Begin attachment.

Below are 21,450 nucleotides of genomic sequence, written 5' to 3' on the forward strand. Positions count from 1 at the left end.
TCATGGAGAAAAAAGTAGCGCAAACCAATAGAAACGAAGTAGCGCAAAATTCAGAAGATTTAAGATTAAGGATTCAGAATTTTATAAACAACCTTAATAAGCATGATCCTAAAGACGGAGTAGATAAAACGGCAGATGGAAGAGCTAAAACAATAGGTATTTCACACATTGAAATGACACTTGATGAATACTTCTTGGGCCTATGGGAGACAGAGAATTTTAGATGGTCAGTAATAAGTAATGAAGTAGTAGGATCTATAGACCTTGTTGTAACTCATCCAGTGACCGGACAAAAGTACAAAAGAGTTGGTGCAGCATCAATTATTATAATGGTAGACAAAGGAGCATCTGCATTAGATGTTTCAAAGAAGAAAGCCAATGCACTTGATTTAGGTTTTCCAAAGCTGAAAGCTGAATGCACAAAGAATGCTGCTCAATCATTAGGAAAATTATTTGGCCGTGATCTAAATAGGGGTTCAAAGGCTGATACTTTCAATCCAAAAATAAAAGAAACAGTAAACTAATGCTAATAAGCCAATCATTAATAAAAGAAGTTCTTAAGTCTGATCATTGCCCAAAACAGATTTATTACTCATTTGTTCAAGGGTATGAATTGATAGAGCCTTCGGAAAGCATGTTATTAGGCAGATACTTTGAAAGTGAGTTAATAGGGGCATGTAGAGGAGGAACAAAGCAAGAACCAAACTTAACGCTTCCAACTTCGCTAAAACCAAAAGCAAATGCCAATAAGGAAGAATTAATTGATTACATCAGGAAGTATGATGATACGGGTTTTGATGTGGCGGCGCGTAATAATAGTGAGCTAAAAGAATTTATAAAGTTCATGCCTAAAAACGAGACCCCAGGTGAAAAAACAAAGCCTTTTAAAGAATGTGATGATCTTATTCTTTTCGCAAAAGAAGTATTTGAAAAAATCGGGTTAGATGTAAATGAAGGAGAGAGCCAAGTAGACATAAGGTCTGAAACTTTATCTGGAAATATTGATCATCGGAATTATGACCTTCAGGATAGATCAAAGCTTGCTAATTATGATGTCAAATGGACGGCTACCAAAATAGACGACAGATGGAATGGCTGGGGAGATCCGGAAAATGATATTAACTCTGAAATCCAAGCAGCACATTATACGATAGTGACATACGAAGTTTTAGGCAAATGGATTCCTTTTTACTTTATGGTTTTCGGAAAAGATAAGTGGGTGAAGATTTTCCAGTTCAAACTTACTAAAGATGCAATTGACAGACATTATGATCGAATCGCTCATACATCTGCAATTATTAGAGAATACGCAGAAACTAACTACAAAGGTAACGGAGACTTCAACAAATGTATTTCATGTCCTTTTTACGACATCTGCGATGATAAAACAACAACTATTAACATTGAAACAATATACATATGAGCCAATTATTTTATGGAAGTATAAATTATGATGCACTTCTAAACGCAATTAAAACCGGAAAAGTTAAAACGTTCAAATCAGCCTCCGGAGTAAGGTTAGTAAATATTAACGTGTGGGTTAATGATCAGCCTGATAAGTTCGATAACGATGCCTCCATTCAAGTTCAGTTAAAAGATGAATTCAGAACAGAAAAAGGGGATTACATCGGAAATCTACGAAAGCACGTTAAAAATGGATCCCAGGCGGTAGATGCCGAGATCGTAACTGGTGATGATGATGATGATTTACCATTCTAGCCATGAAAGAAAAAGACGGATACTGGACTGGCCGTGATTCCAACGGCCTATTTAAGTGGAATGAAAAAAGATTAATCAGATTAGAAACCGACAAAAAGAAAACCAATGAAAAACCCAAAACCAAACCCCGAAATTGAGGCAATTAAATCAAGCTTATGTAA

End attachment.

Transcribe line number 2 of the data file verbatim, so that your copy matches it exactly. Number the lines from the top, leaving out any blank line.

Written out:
TCATGGAGAAAAAAGTAGCGCAAACCAATAGAAACGAAGTAGCGCAAAATTCAGAAGATTTAAGATTAAGGATTCAGAATTTTATAAACAACCTTAATAAGCATGATCCTAAAGACGGAGTAGATAAAACGGCAGATGGAAGAGCTAAAACAATAGGTATTTCACACATTGAAATGACACTTGATGAATACTTCTTGGGCCTATGGGAGACAGAGAATTTTAGATGGTCAGTAATAAGTAATGAAGTAGTAGGATCTATAGACCTTGTTGTAACTCATCCAGTGACCGGACAAAAGTACAAAAGAGTTGGTGCAGCATCAATTATTATAATGGTAGACAAAGGAGCATCTGCATTAGATGTTTCAAAGAAGAAAGCCAATGCACTTGATTTAGGTTTTCCAAAGCTGAAAGCTGAATGCACAAAGAATGCTGCTCAATCATTAGGAAAATTATTTGGCCGTGATCTAAATAGGGGTTCAAAGGCTGATACTTTCAATCCAAAAATAAAAGAAACAGTAAACTAATGCTAATAAGCCAATCATTAATAAAAGAAGTTCTTAAGTCTGATCATTGCCCAAAACAGATTTATTACTCATTTGTTCAAGGGTATGAATTGATAGAGCCTTCGGAAAGCATGTTATTAGGCAGATACTTTGAAAGTGAGTTAATAGGGGCATGTAGAGGAGGAACAAAGCAAGAACCAAACTTAACGCTTCCAACTTCGCTAAAACCAAAAGCAAATGCCAATAAGGAAGAATTAATTGATTACATCAGGAAGTATGATGATACGGGTTTTGATGTGGCGGCGCGTAATAATAGTGAGCTAAAAGAATTTATAAAGTTCATGCCTAAAAACGAGACCCCAGGTGAAAAAACAAAGCCTTTTAAAGAATGTGATGATCTTATTCTTTTCGCAAAAGAAGTATTTGAAAAAATCGGGTTAGATGTAAATGAAGGAGAGAGCCAAGTAGACATAAGGTCTGAAACTTTATCTGGAAATATTGATCATCGGAATTATGACCTTCAGGATAGATCAAAGCTTGCTAATTATGATGTCAAATGGACGGCTACCAAAATAGACGACAGATGGAATGGCTGGGGAGATCCGGAAAATGATATTAACTCTGAAATCCAAGCAGCACATTATACGATAGTGACATACGAAGTTTTAGGCAAATGGATTCCTTTTTACTTTATGGTTTTCGGAAAAGATAAGTGGGTGAAGATTTTCCAGTTCAAACTTACTAAAGATGCAATTGACAGACATTATGATCGAATCGCTCATACATCTGCAATTATTAGAGAATACGCAGAAACTAACTACAAAGGTAACGGAGACTTCAACAAATGTATTTCATGTCCTTTTTACGACATCTGCGATGATAAAACAACAACTATTAACATTGAAACAATATACATATGAGCCAATTATTTTATGGAAGTATAAATTATGATGCACTTCTAAACGCAATTAAAACCGGAAAAGTTAAAACGTTCAAATCAGCCTCCGGAGTAAGGTTAGTAAATATTAACGTGTGGGTTAATGATCAGCCTGATAAGTTCGATAACGATGCCTCCATTCAAGTTCAGTTAAAAGATGAATTCAGAACAGAAAAAGGGGATTACATCGGAAATCTACGAAAGCACGTTAAAAATGGATCCCAGGCGGTAGATGCCGAGATCGTAACTGGTGATGATGATGATGATTTACCATTCTAGCCATGAAAGAAAAAGACGGATACTGGACTGGCCGTGATTCCAACGGCCTATTTAAGTGGAATGAAAAAAGATTAATCAGATTAGAAACCGACAAAAAGAAAACCAATGAAAAACCCAAAACCAAACCCCGAAATTGAGGCAATTAAATCAAGCTTATGTAA